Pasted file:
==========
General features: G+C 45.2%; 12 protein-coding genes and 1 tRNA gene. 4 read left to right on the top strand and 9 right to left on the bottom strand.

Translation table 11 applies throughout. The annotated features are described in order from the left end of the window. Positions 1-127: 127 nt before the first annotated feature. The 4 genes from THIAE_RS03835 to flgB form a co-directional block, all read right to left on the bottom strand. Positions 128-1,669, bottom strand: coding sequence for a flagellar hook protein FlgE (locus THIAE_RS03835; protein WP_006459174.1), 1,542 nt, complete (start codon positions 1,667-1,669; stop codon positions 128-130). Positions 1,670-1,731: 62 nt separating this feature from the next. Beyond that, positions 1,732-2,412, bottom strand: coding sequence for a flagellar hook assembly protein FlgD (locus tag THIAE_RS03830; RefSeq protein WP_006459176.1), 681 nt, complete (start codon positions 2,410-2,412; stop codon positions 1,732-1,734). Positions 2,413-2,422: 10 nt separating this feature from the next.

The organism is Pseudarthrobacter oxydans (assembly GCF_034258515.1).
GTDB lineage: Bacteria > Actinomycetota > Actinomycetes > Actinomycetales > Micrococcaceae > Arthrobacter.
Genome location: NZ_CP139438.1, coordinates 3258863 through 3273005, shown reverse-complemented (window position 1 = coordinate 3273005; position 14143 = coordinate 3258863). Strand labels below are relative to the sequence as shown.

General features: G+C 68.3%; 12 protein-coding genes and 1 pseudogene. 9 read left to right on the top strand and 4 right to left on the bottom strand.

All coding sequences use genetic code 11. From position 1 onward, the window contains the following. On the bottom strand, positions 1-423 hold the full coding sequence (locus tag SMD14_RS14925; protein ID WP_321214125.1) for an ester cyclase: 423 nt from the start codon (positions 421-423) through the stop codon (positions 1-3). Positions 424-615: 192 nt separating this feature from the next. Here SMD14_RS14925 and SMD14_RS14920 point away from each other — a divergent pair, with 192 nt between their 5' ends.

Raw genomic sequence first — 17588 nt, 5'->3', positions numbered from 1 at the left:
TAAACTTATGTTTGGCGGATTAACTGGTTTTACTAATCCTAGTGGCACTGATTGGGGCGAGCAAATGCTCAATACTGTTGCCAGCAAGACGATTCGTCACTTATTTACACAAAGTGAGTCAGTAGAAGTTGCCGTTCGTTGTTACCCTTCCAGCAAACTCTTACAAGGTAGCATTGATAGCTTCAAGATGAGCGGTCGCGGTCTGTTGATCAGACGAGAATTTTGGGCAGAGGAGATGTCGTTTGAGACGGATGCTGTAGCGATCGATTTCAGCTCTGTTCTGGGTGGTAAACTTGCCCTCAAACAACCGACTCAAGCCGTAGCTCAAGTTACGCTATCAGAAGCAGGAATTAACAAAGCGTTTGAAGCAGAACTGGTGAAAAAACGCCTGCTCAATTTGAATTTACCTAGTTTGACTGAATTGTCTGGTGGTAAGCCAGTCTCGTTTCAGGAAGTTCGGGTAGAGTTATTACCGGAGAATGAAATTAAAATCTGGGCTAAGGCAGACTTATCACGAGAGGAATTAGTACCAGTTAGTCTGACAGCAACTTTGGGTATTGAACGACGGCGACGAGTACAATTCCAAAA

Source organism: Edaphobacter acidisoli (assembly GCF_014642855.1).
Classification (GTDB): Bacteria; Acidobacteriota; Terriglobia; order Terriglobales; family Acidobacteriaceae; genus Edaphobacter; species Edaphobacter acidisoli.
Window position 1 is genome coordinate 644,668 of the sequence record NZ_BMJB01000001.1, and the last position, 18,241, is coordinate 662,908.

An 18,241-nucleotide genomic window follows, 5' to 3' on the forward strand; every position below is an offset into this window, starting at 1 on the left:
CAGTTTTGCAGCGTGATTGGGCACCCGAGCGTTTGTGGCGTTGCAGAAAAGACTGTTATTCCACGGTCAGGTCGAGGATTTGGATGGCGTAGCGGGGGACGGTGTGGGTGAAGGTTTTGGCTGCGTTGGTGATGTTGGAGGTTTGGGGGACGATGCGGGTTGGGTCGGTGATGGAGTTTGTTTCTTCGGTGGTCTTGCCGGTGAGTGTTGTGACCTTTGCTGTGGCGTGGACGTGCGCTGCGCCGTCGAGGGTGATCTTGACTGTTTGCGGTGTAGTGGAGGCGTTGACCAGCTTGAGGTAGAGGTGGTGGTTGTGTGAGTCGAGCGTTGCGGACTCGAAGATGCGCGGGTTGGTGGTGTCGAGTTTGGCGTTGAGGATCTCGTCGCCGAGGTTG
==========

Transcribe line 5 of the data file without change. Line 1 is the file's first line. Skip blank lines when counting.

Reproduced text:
Genome location: NZ_CP139438.1, coordinates 3258863 through 3273005, shown reverse-complemented (window position 1 = coordinate 3273005; position 14143 = coordinate 3258863). Strand labels below are relative to the sequence as shown.